Dr. Bramlage Looks Back on Barbaro's Preakness

Dr. Bramlage Looks Back on Barbaro's Preakness
Photo: Barbara D. Livingston
Dr. Larry Bramlage addresses a national televison audience within moments of the injury to Barbaro.
Three weeks after telling the world about the condition of Barbaro directly after the horse's breakdown at the Preakness Stakes (gr. I), noted veterinarian Dr. Larry Bramlage was relaxing on the Belmont apron, enjoying the morning workouts the day before the Belmont Stakes (gr. I). He had done a superb job on NBC's live broadcast of the Preakness informing the television audience about Barbaro's injury and prognosis.

"I think our ontrack vet program worked great that day," Bramlage noted. "The worse thing for viewers is not to have any information. I think we were accurate, gave the best information we had, and made people as comfortable as possible. It was a bad injury and we had to tell people that.

"Someone told me recently that that was my first big interview on TV, and that was a compliment, because they'd already forgotten about Charismatic and Exogenous."

The outpouring of concern and attention for Barbaro's subsequent surgery and condition has been a pleasant surprise for Thoroughbred racing, which is more often maligned than complimented by the national media. Regardless of Barbaro's outcome, the care shown for him has shown the sport in a favorable light. "I think when they display the talent Barbaro did in the Kentucky Derby (gr. I), the horse gets adopted by the general public," said Bramlage. "They're anointed as a favorite son and it becomes a national event--people feel like they have a piece of the horse.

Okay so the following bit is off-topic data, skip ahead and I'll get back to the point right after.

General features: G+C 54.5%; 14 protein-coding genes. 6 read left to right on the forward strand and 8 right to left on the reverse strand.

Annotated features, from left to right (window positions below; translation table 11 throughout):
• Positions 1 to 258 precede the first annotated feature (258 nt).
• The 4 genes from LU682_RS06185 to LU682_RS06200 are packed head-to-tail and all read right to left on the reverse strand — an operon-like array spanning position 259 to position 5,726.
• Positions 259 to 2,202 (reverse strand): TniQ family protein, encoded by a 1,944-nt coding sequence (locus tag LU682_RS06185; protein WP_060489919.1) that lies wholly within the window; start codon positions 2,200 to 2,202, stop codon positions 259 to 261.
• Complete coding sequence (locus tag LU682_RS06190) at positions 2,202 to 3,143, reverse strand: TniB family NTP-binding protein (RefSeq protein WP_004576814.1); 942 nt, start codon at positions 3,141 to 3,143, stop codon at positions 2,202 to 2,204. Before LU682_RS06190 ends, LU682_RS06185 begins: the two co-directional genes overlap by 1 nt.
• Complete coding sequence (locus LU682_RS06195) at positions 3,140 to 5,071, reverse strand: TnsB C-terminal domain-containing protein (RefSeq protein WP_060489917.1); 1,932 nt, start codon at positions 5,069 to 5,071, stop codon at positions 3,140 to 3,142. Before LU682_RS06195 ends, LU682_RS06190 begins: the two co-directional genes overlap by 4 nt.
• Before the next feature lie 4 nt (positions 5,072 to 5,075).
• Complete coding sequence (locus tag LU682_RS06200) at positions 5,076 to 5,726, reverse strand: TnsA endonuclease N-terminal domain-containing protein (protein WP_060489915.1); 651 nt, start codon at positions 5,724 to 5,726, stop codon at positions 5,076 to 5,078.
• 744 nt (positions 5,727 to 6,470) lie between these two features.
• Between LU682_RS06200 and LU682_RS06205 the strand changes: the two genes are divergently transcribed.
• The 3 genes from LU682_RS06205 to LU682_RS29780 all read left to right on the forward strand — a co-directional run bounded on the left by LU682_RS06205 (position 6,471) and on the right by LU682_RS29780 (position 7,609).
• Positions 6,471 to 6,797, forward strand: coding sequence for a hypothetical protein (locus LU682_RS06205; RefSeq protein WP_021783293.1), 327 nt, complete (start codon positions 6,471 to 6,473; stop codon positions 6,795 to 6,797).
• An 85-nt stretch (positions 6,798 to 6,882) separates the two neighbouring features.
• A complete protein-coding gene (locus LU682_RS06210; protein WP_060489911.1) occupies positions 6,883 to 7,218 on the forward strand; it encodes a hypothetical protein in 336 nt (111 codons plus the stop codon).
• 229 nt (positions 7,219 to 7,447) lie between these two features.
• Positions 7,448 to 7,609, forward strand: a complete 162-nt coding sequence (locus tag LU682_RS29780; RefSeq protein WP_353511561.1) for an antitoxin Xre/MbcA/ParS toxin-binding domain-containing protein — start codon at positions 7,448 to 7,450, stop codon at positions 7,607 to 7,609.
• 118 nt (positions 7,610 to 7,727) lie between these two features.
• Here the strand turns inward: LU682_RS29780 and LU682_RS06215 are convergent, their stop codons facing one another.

"Plus the overall coverage of Barbaro has brought the public up to speed on what we can do with an injury like that. Things have gone forward, and horses get treated for those kinds of things now, although not usually on national TV. The caring and the capable care are all good things that have come across."

Still, on live TV, Bramlage must walk a fine line of imparting information to a hungry public yet not overstepping or getting ahead of the medical situation. "You try and give as much information as you can without guessing," he said. "You can give an educated estimate of the injury by looking at it. The radiographs can give you an idea of the injury before they're developed. Those injuries often occur in a predictable sequence. Like dominoes, when one bone breaks, the next domino takes the load. We have a good idea because the same injuries occur in horses in the same sequence."

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